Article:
Traditional filmmakers think digital cinema looks cheap. But with evolving technology, can they tell the difference between film and digital anymore?
The hottest digital camera doing the rounds in the Chennai film industry is the RedOne. Not in its physical presence (there are only a few who own it so far) as much as in its mythical presence. Two years ago, when I was in film school, my cinematography classmate stormed in with news. He had seen God. And no, God was not male. Or Caucasian. God was in the details.
Brilliant high definition test footage shot by Peter Jackson using the RedOne digital camera had just been put up on the Net. Gaping with open-mouth wonder, we huddled around the laptop. The ‘film’ was not much. It was a short piece titled Crossing the Line, a war scene that packed a wallop with its stirring action. But more important to us was its ‘sexy’ resolution. ‘Natasha’ had shot these splendid images. No, Natasha was not some femme fatale cinematographer. That was the name of the prototype Red digital camera used in the shoot. The download site had a clever disclaimer: ‘This video is only 1/4th the resolution, so you’ll probably only be 1/4th as impressed.’
Over the next two years, there was quick evolution. Digital cinema climbed closer in its seemingly endless march up the Himalayan peak of ‘film’ image quality. Film has a resolution ranging from 6K to 9K, compared to the 2K being offered by Red at the time. Soon 4K and 5K models were available. It was no secret that digital cameras brought down film production costs. But filmmakers resisted, saying it was cheap and it showed. But things soon changed.
Slumdog Millionaire became the biggest success story for seamlessly merging footage shot on Silicon Imaging 2K digital Camera (SI-2K) and traditional film stock. It is anyone’s guess which scene was shot on digital and which on film. The movie won an Oscar for Best Cinematography. Mel Gibson’s Apocalypto was shot fully on Panavision Genesis (another high end 2K digital camera). Sin City, Once Upon a Time in Mexico, Angels & Demons all used high definition digital cameras.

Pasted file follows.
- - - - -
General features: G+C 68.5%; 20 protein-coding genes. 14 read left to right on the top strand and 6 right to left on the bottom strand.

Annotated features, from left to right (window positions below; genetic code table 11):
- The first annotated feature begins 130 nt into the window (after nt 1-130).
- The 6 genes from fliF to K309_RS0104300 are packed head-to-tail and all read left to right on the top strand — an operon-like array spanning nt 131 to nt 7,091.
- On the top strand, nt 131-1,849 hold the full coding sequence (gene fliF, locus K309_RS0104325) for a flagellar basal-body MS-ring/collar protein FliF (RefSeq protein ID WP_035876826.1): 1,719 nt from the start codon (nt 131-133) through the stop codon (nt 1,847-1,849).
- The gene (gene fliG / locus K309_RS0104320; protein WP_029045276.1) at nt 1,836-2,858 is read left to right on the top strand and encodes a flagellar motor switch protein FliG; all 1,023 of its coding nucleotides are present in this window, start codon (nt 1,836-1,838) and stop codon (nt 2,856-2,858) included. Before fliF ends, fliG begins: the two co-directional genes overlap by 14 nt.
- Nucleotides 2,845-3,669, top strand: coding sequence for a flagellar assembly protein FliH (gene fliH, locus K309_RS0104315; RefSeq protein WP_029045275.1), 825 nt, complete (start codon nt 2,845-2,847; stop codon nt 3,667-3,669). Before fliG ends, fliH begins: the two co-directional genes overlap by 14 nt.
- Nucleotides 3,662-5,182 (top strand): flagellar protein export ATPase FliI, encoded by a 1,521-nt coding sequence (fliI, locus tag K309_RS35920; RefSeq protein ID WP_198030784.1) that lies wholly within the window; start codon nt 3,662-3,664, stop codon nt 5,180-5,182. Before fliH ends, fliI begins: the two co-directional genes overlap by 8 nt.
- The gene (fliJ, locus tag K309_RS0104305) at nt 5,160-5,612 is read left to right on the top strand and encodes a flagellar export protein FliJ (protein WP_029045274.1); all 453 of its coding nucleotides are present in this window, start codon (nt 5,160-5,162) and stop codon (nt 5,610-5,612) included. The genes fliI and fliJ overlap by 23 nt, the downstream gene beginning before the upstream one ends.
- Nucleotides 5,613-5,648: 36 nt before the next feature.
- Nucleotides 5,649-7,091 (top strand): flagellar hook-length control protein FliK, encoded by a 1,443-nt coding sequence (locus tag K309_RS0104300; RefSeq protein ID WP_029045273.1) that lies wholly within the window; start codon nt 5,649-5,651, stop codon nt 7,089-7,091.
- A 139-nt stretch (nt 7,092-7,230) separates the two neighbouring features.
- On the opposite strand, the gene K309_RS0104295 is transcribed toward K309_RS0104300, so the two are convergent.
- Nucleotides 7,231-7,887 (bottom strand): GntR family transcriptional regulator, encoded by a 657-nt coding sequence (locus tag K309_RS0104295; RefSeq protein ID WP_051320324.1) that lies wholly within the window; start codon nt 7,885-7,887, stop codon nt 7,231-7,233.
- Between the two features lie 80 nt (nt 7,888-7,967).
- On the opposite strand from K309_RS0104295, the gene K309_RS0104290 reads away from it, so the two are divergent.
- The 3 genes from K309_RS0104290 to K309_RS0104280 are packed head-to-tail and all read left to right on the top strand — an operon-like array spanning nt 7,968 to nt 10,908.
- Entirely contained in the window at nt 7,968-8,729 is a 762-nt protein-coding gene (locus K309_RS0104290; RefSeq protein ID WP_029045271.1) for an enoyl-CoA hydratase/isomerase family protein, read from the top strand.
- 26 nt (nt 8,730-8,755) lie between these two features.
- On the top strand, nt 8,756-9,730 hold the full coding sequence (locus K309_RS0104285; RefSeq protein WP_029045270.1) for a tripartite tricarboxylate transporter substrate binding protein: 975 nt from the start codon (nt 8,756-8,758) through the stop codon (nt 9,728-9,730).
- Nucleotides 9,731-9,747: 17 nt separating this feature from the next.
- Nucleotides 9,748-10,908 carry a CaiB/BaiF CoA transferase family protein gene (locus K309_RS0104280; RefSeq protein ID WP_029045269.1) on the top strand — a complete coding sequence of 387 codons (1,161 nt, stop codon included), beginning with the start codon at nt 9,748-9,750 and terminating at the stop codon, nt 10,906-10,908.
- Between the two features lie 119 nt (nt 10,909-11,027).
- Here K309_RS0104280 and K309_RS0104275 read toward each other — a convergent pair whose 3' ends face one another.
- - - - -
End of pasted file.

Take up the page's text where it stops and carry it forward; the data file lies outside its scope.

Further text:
And now, it has arrived in India. Acchamundu Acchamundu, India’s first RedOne film and one of two Tamil films selected for the Indian Panorama at the International Film Festival of India, was shot in New Jersey by Tamil NRI director Arun Vaidyanathan. He says, “We tested RedOne almost a year ago. We considered it over Panavision Genesis, similar in features but mighty expensive. A film camera costs around Rs 1.3 crore, compared to Rs 25 lakh for RedOne. Footage is recorded on hard disks so there are no film processing and developing costs. ”
So is film dead? “No way. It all boils down to the kind of movie one wants to make,” he is quick to retort. “If I am making an intimate family drama, shot largely indoors, I would go for a digital medium. If I have to shoot a fantasy sci-fi epic, I might need the grandeur and density of film stock.” Long live the King. The King is not dead. There is no doubting though that the prince has arrived.